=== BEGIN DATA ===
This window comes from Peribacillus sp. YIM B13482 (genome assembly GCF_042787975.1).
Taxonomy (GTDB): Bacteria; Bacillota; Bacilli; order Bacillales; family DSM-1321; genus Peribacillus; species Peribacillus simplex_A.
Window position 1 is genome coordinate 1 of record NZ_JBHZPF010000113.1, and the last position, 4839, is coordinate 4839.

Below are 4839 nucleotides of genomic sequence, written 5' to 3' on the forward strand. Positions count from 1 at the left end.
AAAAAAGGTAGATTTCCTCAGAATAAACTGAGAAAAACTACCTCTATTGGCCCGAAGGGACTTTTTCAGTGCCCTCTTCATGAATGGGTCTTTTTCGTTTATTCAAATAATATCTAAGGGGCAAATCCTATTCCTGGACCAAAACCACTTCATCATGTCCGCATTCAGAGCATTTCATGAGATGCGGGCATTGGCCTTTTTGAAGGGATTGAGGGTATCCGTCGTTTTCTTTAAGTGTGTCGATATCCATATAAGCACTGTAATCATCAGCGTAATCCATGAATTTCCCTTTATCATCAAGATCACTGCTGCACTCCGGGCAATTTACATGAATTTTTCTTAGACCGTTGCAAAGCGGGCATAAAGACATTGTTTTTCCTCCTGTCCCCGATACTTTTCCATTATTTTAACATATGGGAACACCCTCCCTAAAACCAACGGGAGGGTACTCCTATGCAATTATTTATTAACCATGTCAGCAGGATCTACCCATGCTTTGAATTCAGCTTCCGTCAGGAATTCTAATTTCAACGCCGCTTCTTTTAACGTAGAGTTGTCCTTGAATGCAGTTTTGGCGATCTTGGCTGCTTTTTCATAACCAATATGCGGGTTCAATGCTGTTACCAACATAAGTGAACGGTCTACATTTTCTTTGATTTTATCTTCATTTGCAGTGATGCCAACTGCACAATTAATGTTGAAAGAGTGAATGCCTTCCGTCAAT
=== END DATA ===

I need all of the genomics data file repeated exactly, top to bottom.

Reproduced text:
This window comes from Peribacillus sp. YIM B13482 (genome assembly GCF_042787975.1).
Taxonomy (GTDB): Bacteria; Bacillota; Bacilli; order Bacillales; family DSM-1321; genus Peribacillus; species Peribacillus simplex_A.
Window position 1 is genome coordinate 1 of record NZ_JBHZPF010000113.1, and the last position, 4839, is coordinate 4839.

Below are 4839 nucleotides of genomic sequence, written 5' to 3' on the forward strand. Positions count from 1 at the left end.
AAAAAAGGTAGATTTCCTCAGAATAAACTGAGAAAAACTACCTCTATTGGCCCGAAGGGACTTTTTCAGTGCCCTCTTCATGAATGGGTCTTTTTCGTTTATTCAAATAATATCTAAGGGGCAAATCCTATTCCTGGACCAAAACCACTTCATCATGTCCGCATTCAGAGCATTTCATGAGATGCGGGCATTGGCCTTTTTGAAGGGATTGAGGGTATCCGTCGTTTTCTTTAAGTGTGTCGATATCCATATAAGCACTGTAATCATCAGCGTAATCCATGAATTTCCCTTTATCATCAAGATCACTGCTGCACTCCGGGCAATTTACATGAATTTTTCTTAGACCGTTGCAAAGCGGGCATAAAGACATTGTTTTTCCTCCTGTCCCCGATACTTTTCCATTATTTTAACATATGGGAACACCCTCCCTAAAACCAACGGGAGGGTACTCCTATGCAATTATTTATTAACCATGTCAGCAGGATCTACCCATGCTTTGAATTCAGCTTCCGTCAGGAATTCTAATTTCAACGCCGCTTCTTTTAACGTAGAGTTGTCCTTGAATGCAGTTTTGGCGATCTTGGCTGCTTTTTCATAACCAATATGCGGGTTCAATGCTGTTACCAACATAAGTGAACGGTCTACATTTTCTTTGATTTTATCTTCATTTGCAGTGATGCCAACTGCACAATTAATGTTGAAAGAGTGAATGCCTTCCGTCAAT